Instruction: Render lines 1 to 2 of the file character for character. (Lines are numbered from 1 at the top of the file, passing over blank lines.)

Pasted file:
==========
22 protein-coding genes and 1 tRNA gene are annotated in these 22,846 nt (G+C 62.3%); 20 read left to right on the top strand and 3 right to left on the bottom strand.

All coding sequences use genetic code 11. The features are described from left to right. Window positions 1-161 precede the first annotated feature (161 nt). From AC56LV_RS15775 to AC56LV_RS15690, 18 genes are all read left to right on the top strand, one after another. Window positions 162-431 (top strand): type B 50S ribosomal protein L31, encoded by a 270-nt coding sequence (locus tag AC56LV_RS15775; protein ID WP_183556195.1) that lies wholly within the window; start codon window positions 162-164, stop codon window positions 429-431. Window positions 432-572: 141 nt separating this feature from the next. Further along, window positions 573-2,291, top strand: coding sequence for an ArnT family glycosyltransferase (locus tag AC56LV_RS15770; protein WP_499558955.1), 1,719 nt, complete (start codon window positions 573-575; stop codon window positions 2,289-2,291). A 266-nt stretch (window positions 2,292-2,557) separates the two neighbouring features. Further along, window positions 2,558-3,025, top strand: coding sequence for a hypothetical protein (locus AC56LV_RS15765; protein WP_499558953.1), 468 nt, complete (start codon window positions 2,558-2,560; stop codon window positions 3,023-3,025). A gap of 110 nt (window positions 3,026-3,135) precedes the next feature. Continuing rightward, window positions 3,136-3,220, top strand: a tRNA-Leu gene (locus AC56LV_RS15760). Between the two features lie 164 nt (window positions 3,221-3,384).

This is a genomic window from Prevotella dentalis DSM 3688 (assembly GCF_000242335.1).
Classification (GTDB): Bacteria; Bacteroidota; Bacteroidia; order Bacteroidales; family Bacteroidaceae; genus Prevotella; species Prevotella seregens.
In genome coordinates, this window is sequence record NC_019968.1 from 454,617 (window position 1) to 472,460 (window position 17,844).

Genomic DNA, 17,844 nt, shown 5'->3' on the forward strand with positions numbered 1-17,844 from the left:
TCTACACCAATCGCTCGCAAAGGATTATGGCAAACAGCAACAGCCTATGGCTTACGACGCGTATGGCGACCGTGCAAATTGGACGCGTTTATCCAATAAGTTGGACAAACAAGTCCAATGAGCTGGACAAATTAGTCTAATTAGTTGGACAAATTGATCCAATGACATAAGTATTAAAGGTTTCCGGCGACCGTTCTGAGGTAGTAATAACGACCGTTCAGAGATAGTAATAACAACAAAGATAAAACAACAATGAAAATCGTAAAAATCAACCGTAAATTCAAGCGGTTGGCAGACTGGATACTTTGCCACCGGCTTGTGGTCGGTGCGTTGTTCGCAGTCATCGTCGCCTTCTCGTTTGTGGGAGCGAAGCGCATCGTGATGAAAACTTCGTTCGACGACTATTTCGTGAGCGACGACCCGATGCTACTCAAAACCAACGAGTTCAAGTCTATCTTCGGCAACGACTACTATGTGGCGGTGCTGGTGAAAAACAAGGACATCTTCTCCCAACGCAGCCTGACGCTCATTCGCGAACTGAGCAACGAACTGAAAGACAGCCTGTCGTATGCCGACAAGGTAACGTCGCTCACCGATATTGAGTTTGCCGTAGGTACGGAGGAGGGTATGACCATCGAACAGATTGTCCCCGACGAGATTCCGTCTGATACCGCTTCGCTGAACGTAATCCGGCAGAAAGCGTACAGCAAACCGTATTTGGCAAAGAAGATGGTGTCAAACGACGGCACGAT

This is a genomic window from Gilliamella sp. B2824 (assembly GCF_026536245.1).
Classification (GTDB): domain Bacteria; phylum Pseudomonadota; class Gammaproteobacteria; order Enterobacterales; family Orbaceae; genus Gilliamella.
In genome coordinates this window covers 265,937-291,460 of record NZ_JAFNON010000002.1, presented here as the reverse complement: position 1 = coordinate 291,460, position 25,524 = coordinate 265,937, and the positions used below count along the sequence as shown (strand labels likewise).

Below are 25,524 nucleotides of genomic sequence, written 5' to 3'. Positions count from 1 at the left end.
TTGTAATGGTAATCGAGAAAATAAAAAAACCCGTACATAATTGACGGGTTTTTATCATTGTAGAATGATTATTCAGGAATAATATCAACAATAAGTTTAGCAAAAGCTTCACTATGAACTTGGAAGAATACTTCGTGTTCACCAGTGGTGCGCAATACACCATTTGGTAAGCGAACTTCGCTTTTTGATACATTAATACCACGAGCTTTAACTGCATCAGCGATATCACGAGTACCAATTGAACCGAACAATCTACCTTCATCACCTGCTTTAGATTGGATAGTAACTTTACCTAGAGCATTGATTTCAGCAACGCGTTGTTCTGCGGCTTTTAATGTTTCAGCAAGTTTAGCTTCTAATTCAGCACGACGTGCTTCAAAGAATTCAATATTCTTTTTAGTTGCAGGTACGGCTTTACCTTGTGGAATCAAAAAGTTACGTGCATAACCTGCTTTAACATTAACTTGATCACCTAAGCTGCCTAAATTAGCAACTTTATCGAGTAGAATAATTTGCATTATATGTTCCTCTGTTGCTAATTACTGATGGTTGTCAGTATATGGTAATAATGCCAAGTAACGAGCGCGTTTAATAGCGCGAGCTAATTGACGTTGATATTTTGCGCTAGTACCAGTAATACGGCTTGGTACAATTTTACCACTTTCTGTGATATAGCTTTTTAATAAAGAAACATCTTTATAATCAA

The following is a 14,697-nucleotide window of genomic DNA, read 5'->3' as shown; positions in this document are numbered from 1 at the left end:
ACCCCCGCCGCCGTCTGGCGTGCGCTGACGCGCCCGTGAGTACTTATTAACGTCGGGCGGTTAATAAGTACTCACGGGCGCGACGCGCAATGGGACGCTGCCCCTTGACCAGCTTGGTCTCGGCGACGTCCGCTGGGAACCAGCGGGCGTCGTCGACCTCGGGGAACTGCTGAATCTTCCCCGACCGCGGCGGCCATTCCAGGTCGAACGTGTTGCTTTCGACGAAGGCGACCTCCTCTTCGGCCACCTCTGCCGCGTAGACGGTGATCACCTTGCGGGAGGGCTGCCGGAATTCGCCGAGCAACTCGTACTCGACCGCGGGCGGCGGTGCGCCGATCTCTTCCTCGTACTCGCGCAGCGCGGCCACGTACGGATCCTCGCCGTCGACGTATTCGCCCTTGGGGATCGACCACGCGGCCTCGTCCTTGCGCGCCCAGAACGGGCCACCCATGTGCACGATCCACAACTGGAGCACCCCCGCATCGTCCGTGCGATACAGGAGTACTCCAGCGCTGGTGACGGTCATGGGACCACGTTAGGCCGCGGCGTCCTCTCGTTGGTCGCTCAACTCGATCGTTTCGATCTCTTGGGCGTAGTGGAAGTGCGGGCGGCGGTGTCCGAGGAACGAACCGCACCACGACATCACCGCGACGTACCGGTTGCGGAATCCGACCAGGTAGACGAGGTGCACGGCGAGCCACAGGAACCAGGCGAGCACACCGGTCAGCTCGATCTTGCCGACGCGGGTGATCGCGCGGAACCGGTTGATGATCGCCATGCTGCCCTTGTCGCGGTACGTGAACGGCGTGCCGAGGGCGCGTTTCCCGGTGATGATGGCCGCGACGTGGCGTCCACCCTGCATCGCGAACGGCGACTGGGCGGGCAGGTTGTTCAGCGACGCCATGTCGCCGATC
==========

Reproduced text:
22 protein-coding genes and 1 tRNA gene are annotated in these 22,846 nt (G+C 62.3%); 20 read left to right on the top strand and 3 right to left on the bottom strand.

All coding sequences use genetic code 11. The features are described from left to right. Window positions 1-161 precede the first annotated feature (161 nt). From AC56LV_RS15775 to AC56LV_RS15690, 18 genes are all read left to right on the top strand, one after another. Window positions 162-431 (top strand): type B 50S ribosomal protein L31, encoded by a 270-nt coding sequence (locus tag AC56LV_RS15775; protein ID WP_183556195.1) that lies wholly within the window; start codon window positions 162-164, stop codon window positions 429-431. Window positions 432-572: 141 nt separating this feature from the next. Further along, window positions 573-2,291, top strand: coding sequence for an ArnT family glycosyltransferase (locus tag AC56LV_RS15770; protein WP_499558955.1), 1,719 nt, complete (start codon window positions 573-575; stop codon window positions 2,289-2,291). A 266-nt stretch (window positions 2,292-2,557) separates the two neighbouring features. Further along, window positions 2,558-3,025, top strand: coding sequence for a hypothetical protein (locus AC56LV_RS15765; protein WP_499558953.1), 468 nt, complete (start codon window positions 2,558-2,560; stop codon window positions 3,023-3,025). A gap of 110 nt (window positions 3,026-3,135) precedes the next feature. Continuing rightward, window positions 3,136-3,220, top strand: a tRNA-Leu gene (locus AC56LV_RS15760). Between the two features lie 164 nt (window positions 3,221-3,384).